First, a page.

Online meetings have become as routine as getting dressed in the morning for many of us. There’s no denying their convenience and how smart digital technologies have crucially kept businesses moving during this crisis.
It’s possible that despite the obvious benefits, we may be sacrificing important human connection and even productivity in the process.
In a bid to encourage businesses to disconnect for a day in order to reconnect with each other, Nature and Nosh’s Kylie Rae has taken the conventional meeting room and cast it in an unconventional setting – in the middle of a forest on a mountain.
The ‘Bush Boardroom’ is an open-air meeting space nestled under a native canopy at Maungatautari and has been playing host to local businesses for strategy meetings, planning days and team building out in nature.
“So far the teams we’ve hosted have loved the concept. Especially the idea of disconnecting from ‘it’ all. Away from Wi-Fi, reception and screens in general is where the magic happens and a chance for real connection without distraction.” says Rae.
“I think we are all completely fed up with all the online meetings and craving fresh air and eye-contact.”
It’s a sentiment that’s backed by research, with face-to-face meetings allowing for clearer communication as people are able to access non-verbal cues such as facial expressions, body language and inflection much easier.
Adding a natural setting to a face-to-face meeting hugely boosts the benefits, Rae says, with other studies showing how being in nature lowers stress-inducing cortisol levels, improves mood, clears ‘head noise’ and has even been shown to improve creative thinking.
The idea for the Bush Boardroom germinated from a walking meeting in the bush with Rae’s husband.
“We spend a lot of time tramping in the bush and both being business owners we often talk about the challenges we face, or come up with new ideas while walking in nature,” Rae says.
“We found our thoughts just organised themselves more clearly when hiking, and most of the time we wouldn’t even have to try too hard, the inspiration would just hit
“The first Covid outbreak saw us taking a lot of long bush walks,” says Rae. “Like many other businesses, we were faced with having to innovate to survive. It was a really tough time and to be honest, it’s still really tough with the ongoing uncertainty.”
Predominately taking international visitors on hiking tours around the Waikato and Coromandel, at the end of 2020 the couple decided to sidestep into the corporate market with their new concept.
“Sanctuary Mountain Manugatautari was the ideal setting for us, being a prime example of pristine native bush here in the Waikato with a thriving conservation programme,” says Rae.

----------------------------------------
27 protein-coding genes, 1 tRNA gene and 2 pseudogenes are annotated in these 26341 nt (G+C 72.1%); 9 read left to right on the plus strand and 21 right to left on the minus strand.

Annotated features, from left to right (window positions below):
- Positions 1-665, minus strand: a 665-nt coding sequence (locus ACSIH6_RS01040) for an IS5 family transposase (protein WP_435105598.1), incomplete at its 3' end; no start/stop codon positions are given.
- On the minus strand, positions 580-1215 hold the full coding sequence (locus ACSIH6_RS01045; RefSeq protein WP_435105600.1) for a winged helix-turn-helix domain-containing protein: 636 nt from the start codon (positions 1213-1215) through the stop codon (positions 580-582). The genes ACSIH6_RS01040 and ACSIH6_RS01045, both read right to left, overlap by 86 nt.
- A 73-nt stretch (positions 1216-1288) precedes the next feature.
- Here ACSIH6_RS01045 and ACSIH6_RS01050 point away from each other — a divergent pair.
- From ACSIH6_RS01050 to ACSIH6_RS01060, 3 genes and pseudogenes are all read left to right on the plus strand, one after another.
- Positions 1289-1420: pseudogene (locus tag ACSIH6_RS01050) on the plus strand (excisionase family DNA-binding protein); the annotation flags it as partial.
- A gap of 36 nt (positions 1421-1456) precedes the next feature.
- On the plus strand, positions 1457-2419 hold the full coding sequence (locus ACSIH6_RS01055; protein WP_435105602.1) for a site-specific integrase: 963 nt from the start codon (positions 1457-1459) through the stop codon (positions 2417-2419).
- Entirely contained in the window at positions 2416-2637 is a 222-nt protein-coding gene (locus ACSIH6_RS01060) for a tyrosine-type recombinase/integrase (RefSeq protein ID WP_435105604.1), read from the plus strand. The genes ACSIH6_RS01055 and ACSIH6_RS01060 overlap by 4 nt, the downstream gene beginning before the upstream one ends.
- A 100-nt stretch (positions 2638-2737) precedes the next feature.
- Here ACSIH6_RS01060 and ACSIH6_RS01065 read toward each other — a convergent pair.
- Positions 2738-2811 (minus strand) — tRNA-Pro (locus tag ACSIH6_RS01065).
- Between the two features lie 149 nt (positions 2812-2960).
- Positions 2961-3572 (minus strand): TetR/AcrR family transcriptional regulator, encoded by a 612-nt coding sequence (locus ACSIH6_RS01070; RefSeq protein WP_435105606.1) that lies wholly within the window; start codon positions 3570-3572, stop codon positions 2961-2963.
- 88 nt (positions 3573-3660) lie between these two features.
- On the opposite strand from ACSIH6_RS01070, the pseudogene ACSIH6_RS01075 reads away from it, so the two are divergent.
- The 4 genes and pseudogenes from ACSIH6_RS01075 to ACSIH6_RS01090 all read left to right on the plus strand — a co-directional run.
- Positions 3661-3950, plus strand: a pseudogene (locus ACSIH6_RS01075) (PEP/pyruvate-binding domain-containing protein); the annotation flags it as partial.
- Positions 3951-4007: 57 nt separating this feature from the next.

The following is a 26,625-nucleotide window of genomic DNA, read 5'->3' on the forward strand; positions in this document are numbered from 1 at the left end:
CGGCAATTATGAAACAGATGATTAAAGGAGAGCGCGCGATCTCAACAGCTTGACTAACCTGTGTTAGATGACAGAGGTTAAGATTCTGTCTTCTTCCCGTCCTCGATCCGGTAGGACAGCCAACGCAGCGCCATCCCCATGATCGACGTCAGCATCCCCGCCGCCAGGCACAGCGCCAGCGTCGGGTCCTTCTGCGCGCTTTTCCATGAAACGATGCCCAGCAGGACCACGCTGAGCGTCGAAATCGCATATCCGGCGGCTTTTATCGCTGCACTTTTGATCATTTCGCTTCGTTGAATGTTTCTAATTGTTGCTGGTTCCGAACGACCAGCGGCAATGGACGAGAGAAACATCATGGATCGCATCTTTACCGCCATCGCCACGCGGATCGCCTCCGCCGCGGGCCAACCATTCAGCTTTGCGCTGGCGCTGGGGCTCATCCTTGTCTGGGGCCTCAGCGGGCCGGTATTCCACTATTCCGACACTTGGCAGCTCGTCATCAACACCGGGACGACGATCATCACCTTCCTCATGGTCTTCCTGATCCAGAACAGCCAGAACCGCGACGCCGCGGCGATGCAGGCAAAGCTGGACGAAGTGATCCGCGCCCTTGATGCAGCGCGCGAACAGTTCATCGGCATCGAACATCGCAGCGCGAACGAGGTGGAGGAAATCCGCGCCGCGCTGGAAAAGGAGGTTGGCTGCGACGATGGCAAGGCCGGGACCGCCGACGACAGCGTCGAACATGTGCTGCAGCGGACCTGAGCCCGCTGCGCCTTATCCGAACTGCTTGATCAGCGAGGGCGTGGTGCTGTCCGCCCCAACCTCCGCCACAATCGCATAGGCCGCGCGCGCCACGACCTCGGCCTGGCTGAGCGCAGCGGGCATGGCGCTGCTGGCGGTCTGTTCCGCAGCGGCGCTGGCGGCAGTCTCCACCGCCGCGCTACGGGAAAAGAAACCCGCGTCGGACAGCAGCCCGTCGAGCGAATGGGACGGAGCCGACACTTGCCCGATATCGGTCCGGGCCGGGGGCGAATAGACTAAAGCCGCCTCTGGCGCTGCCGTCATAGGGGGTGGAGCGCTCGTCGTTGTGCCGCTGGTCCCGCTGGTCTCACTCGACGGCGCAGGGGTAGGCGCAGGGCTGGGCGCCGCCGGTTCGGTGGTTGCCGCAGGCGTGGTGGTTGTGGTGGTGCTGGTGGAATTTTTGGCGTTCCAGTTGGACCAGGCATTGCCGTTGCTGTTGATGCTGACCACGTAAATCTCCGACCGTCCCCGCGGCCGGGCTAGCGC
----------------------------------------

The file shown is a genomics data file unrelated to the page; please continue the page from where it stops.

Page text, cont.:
Working together, they were able to turn their vision into a reality, carefully placing the Bush Boardroom in a secret spot in the Southern Enclosure.
“The best part of this all is that we are able to financially contribute to the work of the Sanctuary Mountain team through the businesses that come out and book a Bush Boardroom package,” says Rae.
Owen Embling, Managing Director at Convex, a packing solutions company based out of Hamilton took the team outside of four-walls for the day to brainstorm some new creative and sustainable packaging solutions.
“Our day at the Bush Boardroom was the catalyst to bring us out of the office to connect with the forest, re-connect with each other and eliminate the need for our phones even for a small amount of time,” says Embling.
“Over the day, the team found our creativity and could feel ourselves slowing down and finding more vigour in our thinking processes. This pandemic has been challenging for us all in so many ways, so it was rewarding to be able to come together, eliminate the clutter and constant interruptions that our busy lives offer and focus clearly on solving problems for our customers in new ways.”
Not only do these in-person meetings in nature promote connection, they also tend to be more productive, generating more ideas than a virtual or in-office meeting.
Nature and Nosh’s packages at the Bush Boardroom can include mindful hikes, which are a really effective way to prime your brain for a meeting or planning session and are taken at a gentle pace, Rae says.
Survival team building activities, wild food foraging, ancient forest tours and glowworm kayaking on the nearby Lake Karapiro are also part of the offerings.
Christmas packages are new this year for small teams of 8-16 people looking for something a little different and a way to give back locally.
“The maunga is a true taonga on our doorstep, I don’t think many people realise the sheer scale of the sanctuary, and the work it takes to maintain and keep it thriving,” Rae says.
With a 47km long pest-proof fence enclosing 3400 hectares of protected native bush, it’s one of the largest mainland ecological island’s in the world.
“We’ve seen a wide range of companies from the Waikato, Tauranga, Taupo and Auckland enjoy bringing their teams outside with us from a cross section of industries including construction, education, consulting, manufacturing and technology,” Rae says.
“It’s refreshing to see businesses embrace a new concept, it gives me hope they are seeing real bottom-line value in some tech-free time, away from their highly pressured, fast-paced environments.”
There are loads of programmes out there and plenty of retreats offering yoga, smoothies and saunas, says Rae, but she insists that the key to a true reset and creativity lies in nature.
“There’s a lot nature can teach us about dealing with stress and uncertainty, it starts with perspective and slowing down to tune into your thoughts.”
“After this last delta outbreak, I hope business owners and managers recognise their teams may be suffering from zoom burn-out and craving some nature time more than ever.”
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